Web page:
The commentary proper doesn’t cover every word or phrase, but what it does explain is often as warm as the sun. That’s a great compliment to your exegetical commentaries.

Don’t miss the extras at the end of the volume: a map of Europe during the Reformation, a timeline, a broad review of the people of the Reformation, and a bibliography. They are well done.

This book is both helpful and enjoyable. (As of this writing in October 2018 we know that the followup volume on Psalm 73-150 is coming soon). This one is worth having!

I received this book free from the publisher. I was not required to write a positive review. The opinions I have expressed are my own. I am disclosing this in accordance with the Federal Trade Commission’s 16 CFR, Part 255. 

A Commentary on the Revelation of John by Ladd

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Here’s a time-tested commentary that’s rightfully being republished. Eerdmans has realized the value of several great commentaries that were subsequently replaced in some of their stellar commentary series (NICOT, NICNT, NIGTC) as well as some standout independent commentaries. There are commentators like F. F. Bruce, John Murray, Leon Morris, Merrill Tenney, and Herman Ridderbos among others. These newly-released reprints are published in matching styles in paperback as The Eerdmans Classic Biblical Commentaries series. This volume by the late George Eldon Ladd is an influential commentary on Revelation.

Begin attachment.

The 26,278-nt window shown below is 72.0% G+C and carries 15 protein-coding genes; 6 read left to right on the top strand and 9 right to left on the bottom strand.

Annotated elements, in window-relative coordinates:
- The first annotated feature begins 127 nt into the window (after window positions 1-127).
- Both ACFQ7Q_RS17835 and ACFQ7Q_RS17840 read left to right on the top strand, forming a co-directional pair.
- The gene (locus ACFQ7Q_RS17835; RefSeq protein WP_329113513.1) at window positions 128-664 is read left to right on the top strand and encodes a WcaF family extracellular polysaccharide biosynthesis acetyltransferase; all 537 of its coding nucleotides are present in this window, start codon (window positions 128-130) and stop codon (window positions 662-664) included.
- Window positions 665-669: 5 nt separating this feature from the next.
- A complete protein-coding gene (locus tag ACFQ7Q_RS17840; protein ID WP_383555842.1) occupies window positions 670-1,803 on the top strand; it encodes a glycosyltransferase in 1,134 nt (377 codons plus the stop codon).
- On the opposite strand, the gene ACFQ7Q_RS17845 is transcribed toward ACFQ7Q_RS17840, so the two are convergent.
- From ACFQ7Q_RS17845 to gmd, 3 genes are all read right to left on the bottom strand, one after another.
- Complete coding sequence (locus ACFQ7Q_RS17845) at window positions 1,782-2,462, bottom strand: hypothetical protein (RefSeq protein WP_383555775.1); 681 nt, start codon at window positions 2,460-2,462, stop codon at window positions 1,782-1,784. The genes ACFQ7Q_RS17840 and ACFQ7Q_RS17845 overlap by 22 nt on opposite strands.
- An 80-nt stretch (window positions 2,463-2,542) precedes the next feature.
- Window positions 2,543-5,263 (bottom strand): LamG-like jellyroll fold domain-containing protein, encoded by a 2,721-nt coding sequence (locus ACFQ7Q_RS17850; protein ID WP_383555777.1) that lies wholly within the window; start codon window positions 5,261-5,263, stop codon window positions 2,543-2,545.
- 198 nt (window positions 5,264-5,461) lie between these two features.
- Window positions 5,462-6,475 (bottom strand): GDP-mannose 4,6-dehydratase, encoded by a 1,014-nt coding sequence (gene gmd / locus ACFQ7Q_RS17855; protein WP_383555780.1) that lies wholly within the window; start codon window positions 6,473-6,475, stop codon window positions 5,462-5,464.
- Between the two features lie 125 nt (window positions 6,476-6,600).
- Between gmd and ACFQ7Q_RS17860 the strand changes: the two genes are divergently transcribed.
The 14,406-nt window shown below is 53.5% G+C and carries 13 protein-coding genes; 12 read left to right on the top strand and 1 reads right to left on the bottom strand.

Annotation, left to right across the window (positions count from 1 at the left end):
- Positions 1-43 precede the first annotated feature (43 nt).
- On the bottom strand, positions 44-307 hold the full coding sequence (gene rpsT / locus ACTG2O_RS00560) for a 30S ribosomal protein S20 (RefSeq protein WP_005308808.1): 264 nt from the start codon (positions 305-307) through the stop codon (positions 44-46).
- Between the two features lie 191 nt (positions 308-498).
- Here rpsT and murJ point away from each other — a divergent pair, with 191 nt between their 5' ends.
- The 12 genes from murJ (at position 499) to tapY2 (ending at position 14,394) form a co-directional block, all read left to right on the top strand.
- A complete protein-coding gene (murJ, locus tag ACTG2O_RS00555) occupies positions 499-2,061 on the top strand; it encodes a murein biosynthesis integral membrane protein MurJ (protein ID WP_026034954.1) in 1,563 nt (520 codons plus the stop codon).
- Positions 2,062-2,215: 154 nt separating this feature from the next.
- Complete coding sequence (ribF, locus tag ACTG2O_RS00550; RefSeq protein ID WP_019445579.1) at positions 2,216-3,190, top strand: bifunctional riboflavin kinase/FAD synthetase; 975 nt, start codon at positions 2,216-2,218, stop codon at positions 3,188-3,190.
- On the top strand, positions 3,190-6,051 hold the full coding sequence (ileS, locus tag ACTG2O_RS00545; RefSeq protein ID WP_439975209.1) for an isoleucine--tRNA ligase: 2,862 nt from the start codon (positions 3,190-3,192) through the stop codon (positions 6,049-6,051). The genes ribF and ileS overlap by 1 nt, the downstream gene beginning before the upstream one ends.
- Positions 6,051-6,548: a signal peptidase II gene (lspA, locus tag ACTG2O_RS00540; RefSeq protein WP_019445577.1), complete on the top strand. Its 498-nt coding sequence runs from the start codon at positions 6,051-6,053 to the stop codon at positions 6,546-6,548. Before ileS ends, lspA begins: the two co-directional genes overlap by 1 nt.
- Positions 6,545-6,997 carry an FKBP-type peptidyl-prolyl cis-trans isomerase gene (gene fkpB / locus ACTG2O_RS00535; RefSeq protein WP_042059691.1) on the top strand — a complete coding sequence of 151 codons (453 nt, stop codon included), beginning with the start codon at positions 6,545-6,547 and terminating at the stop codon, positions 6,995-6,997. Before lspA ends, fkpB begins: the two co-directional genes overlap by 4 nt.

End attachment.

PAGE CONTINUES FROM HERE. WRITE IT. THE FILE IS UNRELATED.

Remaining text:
The Introduction is more direct than most in modern commentaries, but the information gets to the heart of the study of Revelation. Since I just recently reviewed a modern critical commentary on Revelation, this work was like a breath of fresh air. He covers authorship, date, and setting including historical background. He gives a fine overview of methods of interpretation. He categorizes them as Preterist, Historical, Idealist, and Futurist. He’s a Futurist himself with a little Preterist thrown in but sees dispensationalism as excessive. I don’t follow him in all his conclusions, but really appreciate reading them. His view of structure is simple, divided around visions, and is also presented in an outline.

The commentary is in that straightforward style that can sometimes be missed in these days. It gets to the point but is never careless or superficial. He renders complexities with simple clarity. It’s a little jewel and I’m glad to see it reprinted!

I received this book free from the publisher. I was not required to write a positive review. The opinions I have expressed are my own. I am disclosing this in accordance with the Federal Trade Commission’s 16 CFR, Part 255. 

An Introduction to the New Testament (2nd ed.) by DeSilva

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This widely-used New Testament Introduction by David DeSilva has earned a Second Edition. Every major Christian publisher puts out an NT Introduction (IVP also has Donald Guthrie) because there’s such a demand for Christian college students as well as most every pastor will want one at hand. Without a doubt, this book has been one of the major ones.